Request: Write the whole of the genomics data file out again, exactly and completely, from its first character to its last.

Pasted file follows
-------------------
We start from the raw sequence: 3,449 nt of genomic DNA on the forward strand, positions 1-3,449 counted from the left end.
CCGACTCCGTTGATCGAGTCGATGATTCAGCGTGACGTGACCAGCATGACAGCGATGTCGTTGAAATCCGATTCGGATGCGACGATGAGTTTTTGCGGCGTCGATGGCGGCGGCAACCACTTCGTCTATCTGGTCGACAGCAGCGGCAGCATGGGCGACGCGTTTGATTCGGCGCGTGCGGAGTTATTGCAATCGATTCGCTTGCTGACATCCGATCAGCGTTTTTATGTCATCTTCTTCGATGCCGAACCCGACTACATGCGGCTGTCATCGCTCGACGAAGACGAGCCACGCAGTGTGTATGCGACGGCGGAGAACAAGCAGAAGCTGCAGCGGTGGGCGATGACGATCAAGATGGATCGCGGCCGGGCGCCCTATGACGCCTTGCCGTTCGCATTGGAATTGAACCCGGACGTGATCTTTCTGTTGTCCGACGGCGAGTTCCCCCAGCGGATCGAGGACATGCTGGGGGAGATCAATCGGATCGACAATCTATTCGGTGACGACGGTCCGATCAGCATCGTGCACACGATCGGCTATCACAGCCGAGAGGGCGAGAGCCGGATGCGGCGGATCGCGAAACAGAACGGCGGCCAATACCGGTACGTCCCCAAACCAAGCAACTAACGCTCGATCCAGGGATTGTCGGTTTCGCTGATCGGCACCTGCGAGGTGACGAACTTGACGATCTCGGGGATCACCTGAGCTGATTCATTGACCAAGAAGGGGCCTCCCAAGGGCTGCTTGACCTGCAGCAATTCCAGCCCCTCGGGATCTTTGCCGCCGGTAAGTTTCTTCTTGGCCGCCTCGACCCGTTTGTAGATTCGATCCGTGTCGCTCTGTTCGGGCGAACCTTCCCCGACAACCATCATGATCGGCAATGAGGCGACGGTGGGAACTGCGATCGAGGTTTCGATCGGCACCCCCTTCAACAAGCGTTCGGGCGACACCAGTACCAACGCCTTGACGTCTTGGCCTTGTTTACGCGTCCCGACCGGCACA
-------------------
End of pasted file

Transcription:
We start from the raw sequence: 3,449 nt of genomic DNA on the forward strand, positions 1-3,449 counted from the left end.
CCGACTCCGTTGATCGAGTCGATGATTCAGCGTGACGTGACCAGCATGACAGCGATGTCGTTGAAATCCGATTCGGATGCGACGATGAGTTTTTGCGGCGTCGATGGCGGCGGCAACCACTTCGTCTATCTGGTCGACAGCAGCGGCAGCATGGGCGACGCGTTTGATTCGGCGCGTGCGGAGTTATTGCAATCGATTCGCTTGCTGACATCCGATCAGCGTTTTTATGTCATCTTCTTCGATGCCGAACCCGACTACATGCGGCTGTCATCGCTCGACGAAGACGAGCCACGCAGTGTGTATGCGACGGCGGAGAACAAGCAGAAGCTGCAGCGGTGGGCGATGACGATCAAGATGGATCGCGGCCGGGCGCCCTATGACGCCTTGCCGTTCGCATTGGAATTGAACCCGGACGTGATCTTTCTGTTGTCCGACGGCGAGTTCCCCCAGCGGATCGAGGACATGCTGGGGGAGATCAATCGGATCGACAATCTATTCGGTGACGACGGTCCGATCAGCATCGTGCACACGATCGGCTATCACAGCCGAGAGGGCGAGAGCCGGATGCGGCGGATCGCGAAACAGAACGGCGGCCAATACCGGTACGTCCCCAAACCAAGCAACTAACGCTCGATCCAGGGATTGTCGGTTTCGCTGATCGGCACCTGCGAGGTGACGAACTTGACGATCTCGGGGATCACCTGAGCTGATTCATTGACCAAGAAGGGGCCTCCCAAGGGCTGCTTGACCTGCAGCAATTCCAGCCCCTCGGGATCTTTGCCGCCGGTAAGTTTCTTCTTGGCCGCCTCGACCCGTTTGTAGATTCGATCCGTGTCGCTCTGTTCGGGCGAACCTTCCCCGACAACCATCATGATCGGCAATGAGGCGACGGTGGGAACTGCGATCGAGGTTTCGATCGGCACCCCCTTCAACAAGCGTTCGGGCGACACCAGTACCAACGCCTTGACGTCTTGGCCTTGTTTACGCGTCCCGACCGGCACA